Heart Failure Reviews

, Volume 13, Issue 4, pp 439–452

Pleiotropic effects of cardiac drugs on healing post-MI. The good, bad, and ugly


DOI: 10.1007/s10741-008-9090-1

Cite this article as:
Jugdutt, B.I. Heart Fail Rev (2008) 13: 439. doi:10.1007/s10741-008-9090-1


Healing after myocardial infarction (MI) is a well-orchestrated time-dependent process that involves inflammation, tissue repair with extracellular collagen matrix (ECCM) deposition and scar formation, and remodeling of myocardial structure, matrix, vasculature, and function. Rapid early ECCM degradation followed by slow ECCM replacement and maturation during post-MI healing results in a prolonged window of enhanced vulnerability to adverse remodeling. Decreased ECCM results in adverse ventricular remodeling, dysfunction, and rupture. Inflammation, a critical factor in normal healing, if impaired results in adverse remodeling and rupture. Several therapeutic drugs prescribed after MI exert pleiotropic effects that suppress ECCM and inflammation during healing and may have good, bad, or ugly consequences. This article reviews the potential impact of pleiotropic effects of some prototypic cardiac drugs such as renin-angiotensin-aldosterone system (RAAS) inhibitors, statins, and thrombolytics during healing post-ST-segment-elevation MI (STEMI), with special focus on inflammation, ECCM and remodeling, and implications in the elderly.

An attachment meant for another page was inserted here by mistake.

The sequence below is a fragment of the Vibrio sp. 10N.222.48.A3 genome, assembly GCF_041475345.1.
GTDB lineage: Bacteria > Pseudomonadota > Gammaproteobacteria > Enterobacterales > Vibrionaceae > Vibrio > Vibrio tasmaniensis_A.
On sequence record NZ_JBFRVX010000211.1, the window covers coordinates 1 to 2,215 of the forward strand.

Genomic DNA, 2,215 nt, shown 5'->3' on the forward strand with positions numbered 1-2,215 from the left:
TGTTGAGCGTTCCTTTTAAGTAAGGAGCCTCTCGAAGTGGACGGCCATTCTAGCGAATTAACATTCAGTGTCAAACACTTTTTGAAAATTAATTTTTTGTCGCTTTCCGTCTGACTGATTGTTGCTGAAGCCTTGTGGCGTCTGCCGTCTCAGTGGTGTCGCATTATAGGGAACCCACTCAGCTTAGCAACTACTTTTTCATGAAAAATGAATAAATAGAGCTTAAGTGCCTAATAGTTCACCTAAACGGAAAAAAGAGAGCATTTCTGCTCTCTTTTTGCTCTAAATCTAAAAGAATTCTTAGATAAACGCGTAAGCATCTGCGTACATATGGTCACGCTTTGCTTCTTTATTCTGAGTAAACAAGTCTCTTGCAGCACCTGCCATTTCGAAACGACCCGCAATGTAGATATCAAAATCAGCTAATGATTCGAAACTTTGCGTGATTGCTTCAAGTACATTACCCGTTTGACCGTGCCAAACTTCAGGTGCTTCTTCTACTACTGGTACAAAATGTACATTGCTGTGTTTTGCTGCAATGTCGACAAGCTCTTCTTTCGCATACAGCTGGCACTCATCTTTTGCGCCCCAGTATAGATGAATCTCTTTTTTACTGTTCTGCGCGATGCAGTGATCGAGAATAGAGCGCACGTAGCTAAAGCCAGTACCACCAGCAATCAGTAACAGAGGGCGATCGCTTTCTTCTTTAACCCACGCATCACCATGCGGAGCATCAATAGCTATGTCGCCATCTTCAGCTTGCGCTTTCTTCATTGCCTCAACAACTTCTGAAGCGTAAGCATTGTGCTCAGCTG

STEMIHealingInflammationExtracellular collagen matrixPrototypic drugsRemodelingAging

Copyright information

© Springer Science+Business Media, LLC 2008

Authors and Affiliations

  1. 1.Division of Cardiology, Department of Medicine and Cardiovascular Research Group, Faculty of MedicineUniversity of AlbertaEdmontonCanada
  2. 2.Division of Cardiology, 2C2 Walter MacKenzie Health Sciences CentreUniversity of AlbertaEdmontonCanada